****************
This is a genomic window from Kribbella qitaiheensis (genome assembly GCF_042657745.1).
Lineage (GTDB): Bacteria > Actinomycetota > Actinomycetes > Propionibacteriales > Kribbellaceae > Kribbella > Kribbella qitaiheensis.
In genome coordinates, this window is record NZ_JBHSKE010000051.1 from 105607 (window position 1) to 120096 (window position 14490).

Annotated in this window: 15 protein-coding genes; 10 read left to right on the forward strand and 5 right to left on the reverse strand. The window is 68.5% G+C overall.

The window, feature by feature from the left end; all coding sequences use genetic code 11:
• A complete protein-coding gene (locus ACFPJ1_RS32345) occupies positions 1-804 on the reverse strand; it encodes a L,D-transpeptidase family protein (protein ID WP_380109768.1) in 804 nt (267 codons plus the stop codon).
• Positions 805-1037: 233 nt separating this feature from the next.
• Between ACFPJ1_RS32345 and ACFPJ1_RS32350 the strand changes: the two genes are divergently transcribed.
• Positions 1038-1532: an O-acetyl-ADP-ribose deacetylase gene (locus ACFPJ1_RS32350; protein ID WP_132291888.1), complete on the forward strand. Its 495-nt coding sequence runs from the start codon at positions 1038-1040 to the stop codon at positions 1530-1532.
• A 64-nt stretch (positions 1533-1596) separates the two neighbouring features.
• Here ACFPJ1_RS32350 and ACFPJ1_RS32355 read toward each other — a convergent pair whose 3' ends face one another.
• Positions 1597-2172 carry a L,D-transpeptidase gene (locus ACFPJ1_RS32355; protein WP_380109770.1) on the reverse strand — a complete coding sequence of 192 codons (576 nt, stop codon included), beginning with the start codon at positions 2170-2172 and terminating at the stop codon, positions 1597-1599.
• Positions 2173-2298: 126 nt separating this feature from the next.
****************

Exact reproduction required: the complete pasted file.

This is a genomic window from Kribbella qitaiheensis (genome assembly GCF_042657745.1).
Lineage (GTDB): Bacteria > Actinomycetota > Actinomycetes > Propionibacteriales > Kribbellaceae > Kribbella > Kribbella qitaiheensis.
In genome coordinates, this window is record NZ_JBHSKE010000051.1 from 105607 (window position 1) to 120096 (window position 14490).

Annotated in this window: 15 protein-coding genes; 10 read left to right on the forward strand and 5 right to left on the reverse strand. The window is 68.5% G+C overall.

The window, feature by feature from the left end; all coding sequences use genetic code 11:
• A complete protein-coding gene (locus ACFPJ1_RS32345) occupies positions 1-804 on the reverse strand; it encodes a L,D-transpeptidase family protein (protein ID WP_380109768.1) in 804 nt (267 codons plus the stop codon).
• Positions 805-1037: 233 nt separating this feature from the next.
• Between ACFPJ1_RS32345 and ACFPJ1_RS32350 the strand changes: the two genes are divergently transcribed.
• Positions 1038-1532: an O-acetyl-ADP-ribose deacetylase gene (locus ACFPJ1_RS32350; protein ID WP_132291888.1), complete on the forward strand. Its 495-nt coding sequence runs from the start codon at positions 1038-1040 to the stop codon at positions 1530-1532.
• A 64-nt stretch (positions 1533-1596) separates the two neighbouring features.
• Here ACFPJ1_RS32350 and ACFPJ1_RS32355 read toward each other — a convergent pair whose 3' ends face one another.
• Positions 1597-2172 carry a L,D-transpeptidase gene (locus ACFPJ1_RS32355; protein WP_380109770.1) on the reverse strand — a complete coding sequence of 192 codons (576 nt, stop codon included), beginning with the start codon at positions 2170-2172 and terminating at the stop codon, positions 1597-1599.
• Positions 2173-2298: 126 nt separating this feature from the next.